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A Truly Sophisticated Economy Would Pursue More Than One Goal
A Personal Perspective by Beth Sawin
(Originally appeared in Timeline #64 July/August 2002)
I have a young friend who, I think, will never eat another banana without knowing a great deal about its history.
On a trip to Belize, Hannah and other home-schooled teenagers saw monkeys, the rainforest, and Mayan villages. But the memory that seems to stand out the most vividly is of a banana plantation.
The workers at this plantation do not wear protective clothing. When the planes spraying pesticides fly over, the workers take shelter under the nearest banana leaf. "They say the chemicals make their chests hurt," Hannah tells me.
Hannah reports that mothers bathe their babies in the tubs that the bananas are washed in, sponging off the babies with the residue of whatever chemicals make their fathers' chests hurt.
At the store where I shop, organic bananas cost seventy-nine cents per pound. Non-organic bananas are forty cents per pound. Otherwise, the fruits look identical-bright-yellow, cheerful, innocent.
But somewhere between Central America and the U.S. almost the whole story of these bananas has been stripped away. Did the person who picked them earn a fair wage? What chemicals were used? How were they used? All that complexity is reduced to a sticker that says "organic" or "conventional" and a price tag.
If Hannah stood in the produce section and told her story, how many people in my town would bring home their first bunch of organic bananas?
None of us can act on information we do not have. The organic label doesn't guarantee that the pickers were paid enough to feed their children. The conventional label doesn't mean that pesticides were used irresponsibly. And thirty-nine cents per pound doesn't mean anything except thirty-nine cents per pound.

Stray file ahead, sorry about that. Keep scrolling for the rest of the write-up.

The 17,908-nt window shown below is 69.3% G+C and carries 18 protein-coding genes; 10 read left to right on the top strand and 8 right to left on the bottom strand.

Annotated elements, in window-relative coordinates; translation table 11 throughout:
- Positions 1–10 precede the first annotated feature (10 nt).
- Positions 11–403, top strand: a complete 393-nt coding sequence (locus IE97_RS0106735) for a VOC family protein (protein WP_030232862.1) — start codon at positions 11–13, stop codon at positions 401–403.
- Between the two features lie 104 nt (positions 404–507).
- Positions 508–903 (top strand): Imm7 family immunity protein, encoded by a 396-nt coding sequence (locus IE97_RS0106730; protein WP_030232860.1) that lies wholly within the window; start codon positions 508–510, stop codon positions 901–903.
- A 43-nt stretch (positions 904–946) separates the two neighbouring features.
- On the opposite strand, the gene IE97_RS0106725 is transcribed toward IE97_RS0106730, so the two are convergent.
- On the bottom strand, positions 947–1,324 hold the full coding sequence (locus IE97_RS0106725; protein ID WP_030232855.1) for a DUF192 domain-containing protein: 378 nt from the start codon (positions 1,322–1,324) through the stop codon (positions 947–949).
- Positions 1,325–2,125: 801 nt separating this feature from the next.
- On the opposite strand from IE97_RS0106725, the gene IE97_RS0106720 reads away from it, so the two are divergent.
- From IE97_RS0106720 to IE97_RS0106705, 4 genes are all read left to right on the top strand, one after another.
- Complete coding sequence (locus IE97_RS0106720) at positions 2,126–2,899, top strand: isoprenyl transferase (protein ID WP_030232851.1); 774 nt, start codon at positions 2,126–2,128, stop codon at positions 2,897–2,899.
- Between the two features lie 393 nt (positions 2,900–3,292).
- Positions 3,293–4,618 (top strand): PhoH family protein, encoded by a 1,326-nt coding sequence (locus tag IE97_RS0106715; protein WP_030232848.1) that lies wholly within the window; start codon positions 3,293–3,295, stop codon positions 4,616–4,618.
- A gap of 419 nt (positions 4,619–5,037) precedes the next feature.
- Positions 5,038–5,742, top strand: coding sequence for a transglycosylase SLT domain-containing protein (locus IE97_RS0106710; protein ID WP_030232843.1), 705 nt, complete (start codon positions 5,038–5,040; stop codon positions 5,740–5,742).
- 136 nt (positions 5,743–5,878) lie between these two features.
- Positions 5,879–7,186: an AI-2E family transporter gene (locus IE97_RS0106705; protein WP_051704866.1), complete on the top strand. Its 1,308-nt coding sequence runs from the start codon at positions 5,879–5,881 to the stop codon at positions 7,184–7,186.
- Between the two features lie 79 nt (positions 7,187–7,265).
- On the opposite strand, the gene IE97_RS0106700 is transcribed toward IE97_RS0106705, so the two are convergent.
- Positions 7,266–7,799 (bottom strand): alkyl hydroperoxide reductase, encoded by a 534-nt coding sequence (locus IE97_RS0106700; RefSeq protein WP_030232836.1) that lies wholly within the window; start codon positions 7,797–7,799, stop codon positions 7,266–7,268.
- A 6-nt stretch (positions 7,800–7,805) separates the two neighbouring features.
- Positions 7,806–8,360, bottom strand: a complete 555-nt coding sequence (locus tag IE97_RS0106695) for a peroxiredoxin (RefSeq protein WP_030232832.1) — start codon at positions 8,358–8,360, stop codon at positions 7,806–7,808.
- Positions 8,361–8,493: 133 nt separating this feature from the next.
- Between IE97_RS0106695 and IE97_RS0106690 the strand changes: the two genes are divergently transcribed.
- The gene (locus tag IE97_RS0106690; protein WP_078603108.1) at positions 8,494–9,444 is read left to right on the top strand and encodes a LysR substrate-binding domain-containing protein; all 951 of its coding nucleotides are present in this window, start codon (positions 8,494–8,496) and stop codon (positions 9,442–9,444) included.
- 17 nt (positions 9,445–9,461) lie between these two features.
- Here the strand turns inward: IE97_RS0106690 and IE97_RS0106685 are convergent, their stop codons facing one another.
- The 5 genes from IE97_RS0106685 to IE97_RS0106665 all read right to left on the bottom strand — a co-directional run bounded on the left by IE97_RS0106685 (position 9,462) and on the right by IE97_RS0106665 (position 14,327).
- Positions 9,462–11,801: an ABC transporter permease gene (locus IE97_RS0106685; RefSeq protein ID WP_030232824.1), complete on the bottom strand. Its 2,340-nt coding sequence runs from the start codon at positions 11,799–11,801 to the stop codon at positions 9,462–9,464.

Once I imagine Hannah standing witness in the banana aisle, my imagination takes off. I begin to populate the whole store with providers of missing information.
Beside the cheese case, I place my friends Marsha and Gail, partners in a small cheese-making business. They could explain what you couldn't taste in their cheese. How local farmers are now benefiting from the fair price the cheese makers are paying for milk. How the high pasture where the cows graze turns a brilliant shade of green in early spring. How the milk for this cheese never traveled in a gas-guzzling tractor-trailer truck because the cheese room is next door to the milking parlor.
Their cheese is more expensive than others, but if you could see the farmers, the high pasture, and the lessened greenhouse emissions as a part of their product, you'd begin to understand that they are offering a bargain.
This missing information is so vital because a system that makes decisions based on a single variable can only fulfill a single goal. You wouldn't expect a healthy garden if you only optimized the phosphorous content of your soil. You wouldn't expect a healthy family if you made all choices based on the needs of only one of your two children.